Although I worried about banker incentives and regulatory motives at the time of the financial crisis, and although many more commentators and regulators have since come around to my point of view, I have come to believe that these issues are just the tip of the iceberg. The true sources of the crisis we have experienced are not only more widespread but also more hidden. We should resist the temptation to round up the most proximate suspects and pin the blame only on them. Greedy bankers can be regulated; lax government officials can be replaced. This is a convenient focus, because the villains are easily identified and measures can be taken against malfeasance and neglect. What's more, it absolves the rest of us of our responsibility for precipitating the crisis. But this is too facile a response.
We should also resist the view that this is just another crisis, similar to every financial crisis before it, with real estate and foreign capital flows at its center. Although there are broad similarities in the things that go wrong in every financial crisis, this one centered on what many would agree is the most sophisticated financial system in the world. What happened to the usual regulatory checks and balances? What happened to the discipline imposed by markets? What happened to the private instinct for self-preservation? Is the free-enterprise system fundamentally broken? These questions would not arise if this were "just another" crisis in a developing country. And given the cost of this crisis, we cannot afford facile or wrong answers.
Although I believe that the basic ideas of the free-enterprise system are sound, the fault lines that precipitated the crisis are indeed systemic. They stem from more than just specific personalities or institutions. A much wider cast of characters share responsibility for the crisis: it includes domestic politicians, foreign governments, economists like me, and people like you. Furthermore, what enveloped all of us was not some sort of collective hysteria or mania. Somewhat frighteningly, each one of us did what was sensible given the incentives we faced. Despite mounting evidence that things were going wrong, all of us clung to the hope that things would work out fine, for our interests lay in that outcome. Collectively, however, our actions took the world's economy to the brink of disaster, and they could do so again unless we recognize what went wrong and take the steps needed to correct it.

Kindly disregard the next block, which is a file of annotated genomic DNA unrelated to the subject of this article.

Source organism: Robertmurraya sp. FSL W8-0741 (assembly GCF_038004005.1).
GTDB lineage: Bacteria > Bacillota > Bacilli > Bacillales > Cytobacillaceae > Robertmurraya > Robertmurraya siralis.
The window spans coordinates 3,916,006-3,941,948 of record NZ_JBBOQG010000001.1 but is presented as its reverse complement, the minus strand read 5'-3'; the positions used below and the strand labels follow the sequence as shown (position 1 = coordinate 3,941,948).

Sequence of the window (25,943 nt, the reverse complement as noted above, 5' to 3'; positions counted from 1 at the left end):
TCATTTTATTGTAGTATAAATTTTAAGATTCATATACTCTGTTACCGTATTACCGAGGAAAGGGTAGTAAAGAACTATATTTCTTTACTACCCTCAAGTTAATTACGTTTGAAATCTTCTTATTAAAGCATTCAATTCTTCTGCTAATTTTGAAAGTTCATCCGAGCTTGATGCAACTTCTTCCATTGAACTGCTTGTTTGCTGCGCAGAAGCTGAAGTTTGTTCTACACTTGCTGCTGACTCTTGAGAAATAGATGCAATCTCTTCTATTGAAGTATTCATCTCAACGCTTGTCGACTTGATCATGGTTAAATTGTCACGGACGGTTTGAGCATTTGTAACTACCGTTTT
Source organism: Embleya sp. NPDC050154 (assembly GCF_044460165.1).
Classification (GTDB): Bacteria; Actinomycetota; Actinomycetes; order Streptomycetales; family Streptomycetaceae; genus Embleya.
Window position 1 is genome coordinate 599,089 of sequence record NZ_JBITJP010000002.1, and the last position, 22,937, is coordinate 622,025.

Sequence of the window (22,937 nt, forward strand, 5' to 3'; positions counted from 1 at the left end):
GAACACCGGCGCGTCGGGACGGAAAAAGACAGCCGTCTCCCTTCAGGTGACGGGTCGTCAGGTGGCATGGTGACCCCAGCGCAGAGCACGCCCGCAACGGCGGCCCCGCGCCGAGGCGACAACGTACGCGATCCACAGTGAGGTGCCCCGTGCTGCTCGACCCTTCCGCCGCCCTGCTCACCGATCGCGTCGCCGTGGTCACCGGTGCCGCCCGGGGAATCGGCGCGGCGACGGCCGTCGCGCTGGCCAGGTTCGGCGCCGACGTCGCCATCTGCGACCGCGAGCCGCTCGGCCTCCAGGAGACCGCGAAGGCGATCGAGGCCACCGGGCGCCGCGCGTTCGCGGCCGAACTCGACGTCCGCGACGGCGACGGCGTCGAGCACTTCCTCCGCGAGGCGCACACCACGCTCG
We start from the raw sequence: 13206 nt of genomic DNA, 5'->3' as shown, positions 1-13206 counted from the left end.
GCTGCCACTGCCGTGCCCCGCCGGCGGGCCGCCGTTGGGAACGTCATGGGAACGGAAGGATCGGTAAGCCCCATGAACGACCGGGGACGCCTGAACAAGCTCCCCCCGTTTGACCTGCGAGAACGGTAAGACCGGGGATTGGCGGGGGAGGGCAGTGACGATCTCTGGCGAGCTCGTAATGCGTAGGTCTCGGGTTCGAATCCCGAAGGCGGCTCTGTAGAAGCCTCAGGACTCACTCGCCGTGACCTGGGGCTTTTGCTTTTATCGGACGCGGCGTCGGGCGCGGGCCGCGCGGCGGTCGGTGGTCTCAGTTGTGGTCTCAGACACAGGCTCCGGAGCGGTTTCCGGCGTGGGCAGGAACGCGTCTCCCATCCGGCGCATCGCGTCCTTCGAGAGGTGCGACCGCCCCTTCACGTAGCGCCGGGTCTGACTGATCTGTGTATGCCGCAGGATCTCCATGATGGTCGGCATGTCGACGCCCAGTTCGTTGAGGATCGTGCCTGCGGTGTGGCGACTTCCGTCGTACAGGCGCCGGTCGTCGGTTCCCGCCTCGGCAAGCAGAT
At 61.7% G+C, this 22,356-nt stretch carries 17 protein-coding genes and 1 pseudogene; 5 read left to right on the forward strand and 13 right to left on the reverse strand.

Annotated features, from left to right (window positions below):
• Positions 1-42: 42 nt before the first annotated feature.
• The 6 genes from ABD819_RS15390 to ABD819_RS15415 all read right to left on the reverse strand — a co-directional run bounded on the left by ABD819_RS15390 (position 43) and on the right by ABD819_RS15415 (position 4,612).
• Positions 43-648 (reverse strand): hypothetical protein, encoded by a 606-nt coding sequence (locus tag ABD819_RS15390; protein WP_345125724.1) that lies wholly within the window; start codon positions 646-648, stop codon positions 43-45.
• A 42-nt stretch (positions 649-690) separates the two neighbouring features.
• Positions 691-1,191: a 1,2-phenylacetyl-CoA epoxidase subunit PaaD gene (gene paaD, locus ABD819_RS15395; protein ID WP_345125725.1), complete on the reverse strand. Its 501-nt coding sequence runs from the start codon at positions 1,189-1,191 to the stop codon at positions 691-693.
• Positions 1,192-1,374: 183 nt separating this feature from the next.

There are deep fault lines in the global economy, fault lines that have developed because in an integrated economy and in an integrated world, what is best for the individual actor or institutions is not always best for the system. Responsibility for some of the more serious fault lines lies not in economics but in politics. Unfortunately, we did not know where all these fault lines ran until the crisis exposed them. We now know better, but the danger is that we will continue to ignore them. Politicians today vow, "Never again!" But they will naturally focus only on dealing with a few scapegoats, not just because the system is harder to change, but also because if politicians traced the fault lines, they would find a few running through themselves. Action will become particularly difficult if a more rapid recovery reinforces the incentives to settle for the status quo. This book is, therefore, an attempt to heed the warnings from this crisis, to develop a better understanding of what went wrong, and then to outline the hard policy choices that will tackle the true causes of the crisis and avert future ones.
Let us start with what are widely believed to be the roots of this crisis, which is, in part, a child of past crises. In the late 1990s, a number of developing countries (in the interests of brevity, I use the term developing for countries that have relatively low per capita incomes and industrial for those that have high per capita incomes), which used to go on periodic spending binges fueled by foreign borrowing, decided to go cold turkey and save instead of spend. Japan, the second largest economy in the world, was also in a deepening slump. Someone else in the world had to consume or invest more to prevent the world economy from slowing down substantially. The good news for any country willing to spend more was that the now-plentiful surplus savings of the developing countries and Japan, soon to be augmented by the surpluses of Germany and the oil-rich countries, would be available to fund that spending.
In the late 1990s, that someone else was corporations in industrial countries that were on an investment spree, especially in the areas of information technology and communications. Unfortunately, this boom in investment, now called the dot-com bubble, was followed by a bust in early 2000, during which these corporations scaled back dramatically on investment.
As the U.S. economy slowed, the Federal Reserve went into overdrive, cutting interest rates sharply. By doing so, it sought to energize activity in sectors of the economy that are interest sensitive. Typically, such a move boosts corporate investment, but corporations had invested too much already during the dot-com boom and had little incentive to do more. Instead, the low interest rates prompted U.S. consumers to buy houses, which in turn raised house prices and led to a surge in housing investment. A significant portion of the additional demand came from segments of the population with low credit ratings or impaired credit histories -- the so called subprime and Alt-A segments -- who now obtained access to credit that had hitherto been denied to them. Moreover, rising house prices gave subprime borrowers the ability to keep refinancing the low interest rate mortgages (thus avoiding default) even as they withdrew the home equity they had built up to buy more cars and TV sets. For many, the need to repay loans seemed distant and remote.